Properties of Ideal Gases

For ideal gases the properties of temperature, pressure, volume, and others are related to each other according to two simple laws. The first is known as the ideal gas law, which can be written down in several different forms all of which are all related to each other. For example :

(1)     p V = m Rs T    or     p V = n Ru T    or     p v = Rs T

p [N/m²] = absolute pressure ( p=0 for vaccuum )

V [m³] = volume occupied by ideal gas

v [m³/kg] = specific volume = volume occupied by 1 kg of gas = inverse of density ρ

m [kg] = mass of ideal gas

Rs [kJ/(kg K)] = specific gas constants, its value depends on the gas at hand.

T [K] = absolute temperature

n [kmol] = number of moles of gas , 1 mol = 6.023×1023 molecules (Avogadro's number)

Ru = universal gas constant = 8.31434 kJ/(kmol K)

The above two forms of the ideal gas law are equivalent because :

m/n = M [kg/kmol] = molecular mass of gas , often but falsly called the molecular weight


Rs = Ru/M

Another property of ideal gases, much less known, is that the internal energy, u, of an ideal gas does not depend on pressure which was originally verified experimentally by the English physicist James Prescott Joule (1818-1889). In that experiment two spherical containers, A and B, are immersed in a water bath. They connected by a small tube closed off initially by a stop. Container A is filled with a gas at a high pressure while container B is empty. Everything is at the same temperature. Now the stop is opened and some gas streams from container A into B until the pressure is equal in both containers. Because of the larger volume the gas now occupies the pressure is lower. Despite that, measurements show that the temperature of the gas has not changed. Because during this process no heat has been supplied nor any work has been done. As a consequence the internal energy, u, of the gas is unchanged.
The consequences of this observation are profound for ideal gases. Firstly, because of the ideal gas law, Eq.(1), and the definition of the enthalphy h = u + p v = u + R T the enthalpy depends on temperature only as well. Furthermore, if u and h depend on temperature only so are the specific heat capacities, cv and cp. And finally :

(2)     cp - cv = Rs

For some ideal gases, specifically all the noble gases He, Ne, Ar, Kr, and Xe, the specific heat capacities are completely temperature independent and their ratio is :

(3)     κ = cp/cv = 1.667

For many diatomic gases like N2, O2, air, and CO the specific heats and their ratio are nearly temperature independent over a wide range of tempratures. A generally accepted value is :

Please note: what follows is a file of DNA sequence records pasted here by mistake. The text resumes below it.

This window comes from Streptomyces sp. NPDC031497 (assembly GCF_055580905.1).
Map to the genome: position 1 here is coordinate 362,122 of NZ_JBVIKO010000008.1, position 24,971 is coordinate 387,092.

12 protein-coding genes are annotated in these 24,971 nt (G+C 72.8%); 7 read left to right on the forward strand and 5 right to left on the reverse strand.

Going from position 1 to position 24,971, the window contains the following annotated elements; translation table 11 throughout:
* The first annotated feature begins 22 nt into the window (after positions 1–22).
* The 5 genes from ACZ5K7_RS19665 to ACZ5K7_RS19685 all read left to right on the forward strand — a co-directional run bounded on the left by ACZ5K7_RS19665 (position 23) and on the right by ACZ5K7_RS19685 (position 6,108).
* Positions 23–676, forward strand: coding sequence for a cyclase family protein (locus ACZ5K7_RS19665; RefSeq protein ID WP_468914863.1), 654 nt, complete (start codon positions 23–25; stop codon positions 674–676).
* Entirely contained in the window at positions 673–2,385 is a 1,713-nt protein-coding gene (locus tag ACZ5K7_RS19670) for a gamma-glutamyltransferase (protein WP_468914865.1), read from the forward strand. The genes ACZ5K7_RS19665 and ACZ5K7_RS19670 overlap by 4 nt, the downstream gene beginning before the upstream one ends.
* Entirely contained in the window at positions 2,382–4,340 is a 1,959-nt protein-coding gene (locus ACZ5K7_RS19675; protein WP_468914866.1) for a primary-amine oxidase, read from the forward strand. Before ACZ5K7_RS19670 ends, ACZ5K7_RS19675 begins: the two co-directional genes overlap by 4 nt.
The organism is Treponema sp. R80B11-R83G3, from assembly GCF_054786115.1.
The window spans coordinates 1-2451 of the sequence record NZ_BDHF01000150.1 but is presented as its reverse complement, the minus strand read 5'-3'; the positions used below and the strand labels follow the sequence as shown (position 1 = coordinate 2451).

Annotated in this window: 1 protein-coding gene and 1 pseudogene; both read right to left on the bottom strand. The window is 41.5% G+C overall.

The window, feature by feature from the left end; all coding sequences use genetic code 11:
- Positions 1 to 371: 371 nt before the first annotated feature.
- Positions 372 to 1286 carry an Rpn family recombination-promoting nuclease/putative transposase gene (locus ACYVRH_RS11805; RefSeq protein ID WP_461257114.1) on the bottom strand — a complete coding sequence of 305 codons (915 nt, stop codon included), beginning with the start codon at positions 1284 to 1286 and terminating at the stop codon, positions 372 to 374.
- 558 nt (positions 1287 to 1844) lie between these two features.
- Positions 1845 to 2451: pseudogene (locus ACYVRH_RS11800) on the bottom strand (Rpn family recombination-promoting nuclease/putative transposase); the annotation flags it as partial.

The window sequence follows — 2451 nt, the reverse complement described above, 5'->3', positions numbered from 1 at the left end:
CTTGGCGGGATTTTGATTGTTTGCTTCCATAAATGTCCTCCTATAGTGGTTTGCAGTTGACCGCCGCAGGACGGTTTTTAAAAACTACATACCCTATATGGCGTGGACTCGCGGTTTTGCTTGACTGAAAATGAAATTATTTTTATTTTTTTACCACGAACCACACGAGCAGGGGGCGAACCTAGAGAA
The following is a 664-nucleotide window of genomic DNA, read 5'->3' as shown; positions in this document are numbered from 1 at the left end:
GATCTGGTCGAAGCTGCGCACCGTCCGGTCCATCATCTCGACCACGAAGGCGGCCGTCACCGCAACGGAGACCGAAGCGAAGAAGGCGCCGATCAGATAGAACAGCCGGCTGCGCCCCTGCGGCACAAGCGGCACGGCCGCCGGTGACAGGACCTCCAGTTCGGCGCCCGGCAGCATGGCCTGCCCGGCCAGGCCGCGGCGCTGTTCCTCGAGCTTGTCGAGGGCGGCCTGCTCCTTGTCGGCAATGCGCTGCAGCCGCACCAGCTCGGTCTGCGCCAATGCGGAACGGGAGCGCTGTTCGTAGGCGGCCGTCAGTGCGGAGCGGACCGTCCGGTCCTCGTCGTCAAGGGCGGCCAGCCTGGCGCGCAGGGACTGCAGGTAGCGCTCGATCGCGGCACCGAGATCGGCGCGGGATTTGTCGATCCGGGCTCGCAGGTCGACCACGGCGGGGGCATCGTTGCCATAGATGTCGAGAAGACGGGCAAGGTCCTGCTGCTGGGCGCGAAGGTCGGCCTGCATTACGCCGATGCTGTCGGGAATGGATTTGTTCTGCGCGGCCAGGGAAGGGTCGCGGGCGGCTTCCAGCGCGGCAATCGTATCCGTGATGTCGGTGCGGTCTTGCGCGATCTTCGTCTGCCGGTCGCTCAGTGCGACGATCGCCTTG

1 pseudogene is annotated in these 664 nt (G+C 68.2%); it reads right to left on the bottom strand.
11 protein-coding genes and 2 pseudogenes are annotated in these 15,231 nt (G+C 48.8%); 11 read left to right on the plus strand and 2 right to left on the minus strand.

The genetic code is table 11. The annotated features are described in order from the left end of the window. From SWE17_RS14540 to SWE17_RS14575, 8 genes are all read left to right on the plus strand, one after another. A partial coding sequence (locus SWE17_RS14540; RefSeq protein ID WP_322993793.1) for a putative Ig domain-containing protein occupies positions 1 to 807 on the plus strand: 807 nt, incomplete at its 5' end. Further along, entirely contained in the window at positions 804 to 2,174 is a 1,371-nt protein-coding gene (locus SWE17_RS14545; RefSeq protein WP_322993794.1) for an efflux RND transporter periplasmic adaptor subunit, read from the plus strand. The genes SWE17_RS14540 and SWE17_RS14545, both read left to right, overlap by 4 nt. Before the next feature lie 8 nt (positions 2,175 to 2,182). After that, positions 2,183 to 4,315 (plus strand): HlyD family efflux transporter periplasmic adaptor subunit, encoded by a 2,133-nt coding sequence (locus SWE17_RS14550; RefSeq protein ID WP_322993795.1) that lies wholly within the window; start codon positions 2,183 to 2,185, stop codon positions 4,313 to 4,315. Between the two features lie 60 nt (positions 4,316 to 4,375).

κ = 1.4     for diatomic gases

Some Properties of selected Gases
GasFormulaM [kg/kmolRs [kJ/(kg K)] κ = cp/cv* Tcrit [K]pcrit [MPa]
HeliumHe4.003 2.07691.6675.030.23
ArgonAr39.948 0.20811.6671514.86
NitrogenN228.013 0.29681.400126.23.39
OxygenO231.999 0.25981.395154.85.08
Air 28.97 0.28701.400132.53.77
HydrogenH22.016 4.12401.40533.21.30
Carbon DioxideCO244.01 0.18891.289304.27.39
WaterH2O18.015 0.46151.327647.322.09
MethaneCH416.043 0.51821.299191.14.64
PropaneC3H844.097 0.18851.1263704.26
OctaneC8H18114.232 0.07291.04456924.9
*   at 300 K

A last question of course arises : Under which circumstances does a real life gas behave like an ideal gas ? The answer is somewhat ambiguous because the ideal gas is an abstraction which is approached by every gas as the pressure is lowered and the temperature is raised. If a few percent accuracy is sufficient then a good guideline would that if the absolute temperature of interest is more than twice that of the critical temperature ( listed as Tcrit in above table ) you are in good shape. If your temperatures are lower than that, your pressure of interest better be below 0.2 times the critical pressure ( listed as pcrit in above table). If you need a clearer answer, then you either have to get the property data of your gas ( the NIST website at is a very good source ) or google for the term Compressibility Factor= p V/(R T) which is of course 1 for ideal gases but ≠1 for real gases.

A last comment concerning criticial temperature and pressure, just in case you don't know these :

If you have a gas at a temperature above its critical temperature then the gas will occupy less and less volume as the pressure is increased provided you keep the temperature constant by removing heat as you compress. It will never condense as the pressure increases and we have no clear definition for when you would stop calling it a gas and start calling it a liquid.
If your temperature at which you compress and remove heat is below the critical temperature your gas will ultimately condense into a liquid at a pressure particular to your temperature and gas as you remove heat, i.e 1 atm for water at 100°C.
When condensing/boiling at a particular temperature takes place all property data of the liquid and of the gas phase have values which are unique for the gas and the given temperature, including pressure. As the boiling temperature increases the values of all properties ( like internal energy, enthalphy, specific volume, index of refraction etc. ) of the liquid approach those of the gas phase. At the critical temperatur/pressure they are equal. Here is a movie which displays the fate of a water level below the critical point temperature as the water is slowly heated from below. At the beginning ("low" temperature) you see the liquid water level as a thick black bar across the viewing window of the apparatus. The interesting part is the last quarter of the movie as the water level stays at about the same level but becomes dimmer and dimmer to lastly vanish in "mid-air". Not that this has anything to do with Stirling engines.

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Zig Herzog © 2014
Last revised: 12/04/14